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For quite some time, carbide has been the material of choice for most cutting tools—such as drills, end mills and indexable inserts. As a material, its hardness, durability and sharp cutting edge support have enabled cutting tool manufacturers to provide users with the ability to mill hardened steels—with the addition of advanced coatings—that were once thought impossible on a daily basis. This is hard milling as we know it today.
Recently, for many of the same reasons, mold manufacturers have wondered how carbide material might offer them the same hardness and durability for their molds. After all, it will support small features and details, provide a great surface finish and offer great durability—enabling it to sustain many shots over a longer life cycle, which helps bring down costs.
However, just as the cutting tool manufacturer has to grind the tool’s shape or form, the moldmaker is forced to do the same or use EDM. Both of these processes are very capable, but can limit the feature size or detail to be formed in the case of grinding—or in both cases take considerable time and cost.
The ideal solution is direct milling—straight from the CAM program—just as for hardened steels. However, the question is “How can carbide be milled reliably and economically?”
The answer to this question came into focus in early 2011 as increasing requests for a solution became apparent. What was needed was a strategy to combine advanced micro end mills with advanced coatings and then develop a manufacturing process, along with application data for the user.
Testing1 proved that diamond coating offered the right balance of durability and cost when compared to cBn or PCD technology. Also a diamond-coated carbide end mill has a much higher degree of anisotropy, so it can better withstand vibration and chatter.
Using a hot filament chemical vapor deposition (CVD) technique gives a more homogenous and consistent coating, particularly on complex shapes such as the geometry of a ball end mill. The coating also had to attain a hardness to combat the hardness of the cemented carbide workpiece, and ideally be close to the same hardness of a single-crystal diamond—about 9,000HV.
Another key point was to obtain the near total adhesion to the end mill’s surface to prevent peeling. This was achieved through a precise process that controls the interface of the two materials at point of contact.
Finally, due to finished part tolerance demands as well as to ensure repeatable cutting tool performance, a consistent thickness of coating is required to fully maintain optimum cutting edges.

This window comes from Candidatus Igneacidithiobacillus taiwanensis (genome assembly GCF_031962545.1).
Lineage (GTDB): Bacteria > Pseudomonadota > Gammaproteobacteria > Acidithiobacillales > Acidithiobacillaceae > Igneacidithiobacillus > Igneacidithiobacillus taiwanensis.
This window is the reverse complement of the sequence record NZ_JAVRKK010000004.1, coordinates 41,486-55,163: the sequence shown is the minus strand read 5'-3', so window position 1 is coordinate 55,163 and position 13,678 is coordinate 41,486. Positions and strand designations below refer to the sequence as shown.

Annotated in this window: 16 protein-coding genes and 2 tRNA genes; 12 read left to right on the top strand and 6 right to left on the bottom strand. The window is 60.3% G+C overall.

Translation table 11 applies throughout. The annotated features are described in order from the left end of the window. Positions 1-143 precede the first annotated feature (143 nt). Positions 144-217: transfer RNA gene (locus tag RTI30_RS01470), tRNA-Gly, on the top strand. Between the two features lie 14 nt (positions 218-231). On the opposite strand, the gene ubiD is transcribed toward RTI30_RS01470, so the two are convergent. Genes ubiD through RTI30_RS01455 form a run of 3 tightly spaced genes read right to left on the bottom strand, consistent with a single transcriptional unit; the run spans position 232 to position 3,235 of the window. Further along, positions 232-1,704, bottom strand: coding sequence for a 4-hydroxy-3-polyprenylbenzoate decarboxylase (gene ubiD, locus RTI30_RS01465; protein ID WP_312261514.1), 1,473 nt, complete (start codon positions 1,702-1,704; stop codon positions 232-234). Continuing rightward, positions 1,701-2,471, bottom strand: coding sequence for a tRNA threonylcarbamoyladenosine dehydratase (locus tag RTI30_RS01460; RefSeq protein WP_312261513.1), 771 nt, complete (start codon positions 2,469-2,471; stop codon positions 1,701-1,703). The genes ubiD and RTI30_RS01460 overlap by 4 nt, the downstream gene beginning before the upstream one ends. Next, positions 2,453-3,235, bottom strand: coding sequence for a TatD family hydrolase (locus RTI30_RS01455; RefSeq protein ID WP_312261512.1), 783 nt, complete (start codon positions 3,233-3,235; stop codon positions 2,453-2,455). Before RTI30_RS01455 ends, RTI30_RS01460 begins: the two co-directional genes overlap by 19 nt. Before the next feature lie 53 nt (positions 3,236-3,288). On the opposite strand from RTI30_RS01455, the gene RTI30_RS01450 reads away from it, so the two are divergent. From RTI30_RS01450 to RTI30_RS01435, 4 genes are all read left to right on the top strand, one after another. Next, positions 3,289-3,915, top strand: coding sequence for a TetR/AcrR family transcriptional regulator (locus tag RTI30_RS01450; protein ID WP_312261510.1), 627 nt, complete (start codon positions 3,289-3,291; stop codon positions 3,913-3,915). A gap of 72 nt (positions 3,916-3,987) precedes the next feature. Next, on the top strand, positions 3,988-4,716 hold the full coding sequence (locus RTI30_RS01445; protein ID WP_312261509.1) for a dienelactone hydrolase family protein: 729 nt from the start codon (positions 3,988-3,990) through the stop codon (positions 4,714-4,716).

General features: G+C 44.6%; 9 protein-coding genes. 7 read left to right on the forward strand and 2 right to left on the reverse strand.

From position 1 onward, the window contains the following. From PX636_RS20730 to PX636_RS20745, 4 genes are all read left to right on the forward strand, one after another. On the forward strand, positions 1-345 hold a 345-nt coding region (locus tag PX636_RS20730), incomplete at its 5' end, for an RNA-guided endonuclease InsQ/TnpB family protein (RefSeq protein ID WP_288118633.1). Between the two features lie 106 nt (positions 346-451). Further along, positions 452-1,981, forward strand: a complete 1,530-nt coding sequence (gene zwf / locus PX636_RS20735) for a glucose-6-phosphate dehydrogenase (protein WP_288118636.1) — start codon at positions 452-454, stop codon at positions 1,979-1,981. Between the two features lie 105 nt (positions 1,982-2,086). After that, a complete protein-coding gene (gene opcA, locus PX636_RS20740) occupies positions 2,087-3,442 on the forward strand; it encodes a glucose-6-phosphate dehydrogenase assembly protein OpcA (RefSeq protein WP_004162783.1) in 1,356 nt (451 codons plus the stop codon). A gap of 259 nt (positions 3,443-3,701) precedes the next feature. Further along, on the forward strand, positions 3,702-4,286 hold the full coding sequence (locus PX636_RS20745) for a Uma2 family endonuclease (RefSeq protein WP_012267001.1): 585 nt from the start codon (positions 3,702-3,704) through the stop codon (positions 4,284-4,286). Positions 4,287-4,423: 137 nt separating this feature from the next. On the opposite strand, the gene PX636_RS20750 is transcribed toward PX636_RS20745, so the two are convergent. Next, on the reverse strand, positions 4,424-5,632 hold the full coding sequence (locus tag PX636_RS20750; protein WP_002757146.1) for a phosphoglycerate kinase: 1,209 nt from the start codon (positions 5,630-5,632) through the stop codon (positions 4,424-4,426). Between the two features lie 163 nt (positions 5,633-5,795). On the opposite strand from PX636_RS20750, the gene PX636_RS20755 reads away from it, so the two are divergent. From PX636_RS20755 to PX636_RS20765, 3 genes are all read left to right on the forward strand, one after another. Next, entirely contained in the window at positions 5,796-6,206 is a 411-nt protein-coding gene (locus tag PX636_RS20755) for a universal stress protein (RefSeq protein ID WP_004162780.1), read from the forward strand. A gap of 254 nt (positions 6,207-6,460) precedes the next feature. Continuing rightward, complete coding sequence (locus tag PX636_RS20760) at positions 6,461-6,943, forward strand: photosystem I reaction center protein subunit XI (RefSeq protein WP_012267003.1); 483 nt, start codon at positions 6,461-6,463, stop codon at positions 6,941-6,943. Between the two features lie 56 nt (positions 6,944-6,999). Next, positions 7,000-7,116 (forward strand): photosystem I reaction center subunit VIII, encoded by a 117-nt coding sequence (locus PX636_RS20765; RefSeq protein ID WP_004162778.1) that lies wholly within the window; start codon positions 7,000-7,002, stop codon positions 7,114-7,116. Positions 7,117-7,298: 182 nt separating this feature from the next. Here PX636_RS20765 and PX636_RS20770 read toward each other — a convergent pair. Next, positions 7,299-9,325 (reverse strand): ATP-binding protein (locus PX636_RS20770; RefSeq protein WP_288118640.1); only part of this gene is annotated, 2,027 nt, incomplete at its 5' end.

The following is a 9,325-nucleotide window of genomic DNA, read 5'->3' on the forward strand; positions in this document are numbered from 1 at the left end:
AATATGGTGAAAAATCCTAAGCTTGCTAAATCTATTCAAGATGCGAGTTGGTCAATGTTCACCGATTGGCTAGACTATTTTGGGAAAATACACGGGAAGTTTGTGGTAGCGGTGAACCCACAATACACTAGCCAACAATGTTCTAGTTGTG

This point is one of the main advances because testing showed that the right combination of geometry design and coating properties enables the end mill to physically cut the carbide into small chips, making a clean and burr-free surface on the workpiece.
During the test phase, all the most common coolants were evaluated and while all performed well, the final recommendation was air blow because it is both ecologically more suitable and the chips do not form into a paste as is sometimes seen with oil mist.
The result is an end mill with the capability to reliably and consistently “cut” 3D shapes and features into cemented carbide.
As an example, a 9-mm diameter aperture with a 3D hexalobular center feature was designed and used to test a 1.00-mm diameter ball end mill, featuring the diamond coating and geometries outlined in this article.
The workpiece chosen was VF-20 cemented carbide rated to 92.5Hra hardness with a grain size of 0.5microns in a 13-percent cobalt. The material TRS is stated at 4,500-5,000Mpa.
Using a high precision, shrinkfit toolholder on a CNC machine, parameters were set to 30,000rpm, 300mm/min feed with an Ap 0.05mm and Ae 0.30mm (roughing) and Ae 0.005mm (finishing). A helical approach was chosen to ensure even load on the tool as the force required to cut cemented carbide is around three times greater than for a hardened tool steel. As noted previously, air blow was chosen for the coolant.
The cycle time using a conventional EDM method was calculated at about 3 to 4 hours with the associated costs of preparing electrode material. The total cycle time using a direct milling method was 39 minutes using a single tool.
A total of 91.7mm³ of material was removed at a material removal rate (MRR) of 2.35mm³/min.
At a recent international exhibition, this case study was repeated daily and after each cycle the 1.00-mm diameter ball end mill was measured for degradation and tip wear. The results showed less than 1.8microns of tool wear. The objective was to produce a clean, burr- and pit-free part that could be reliably recreated each time while maintaining the required tolerance to the original program.
The development of an end mill that can cut 3D features into a carbide material is a key to unlocking the original question regarding how mold manufacturers can take advantage of carbide material for their mold designs with all its benefits, but not incur a time or cost penalty creating the detailed features that would justify carbide’s selection in the first place.
1 Testing was conducted by Hide Watanabe PhD at Union Tool’s Nagaoka, Japan, Technical Center, which formed the basis of a patent for the diamond coating that was subsequently selected for this product.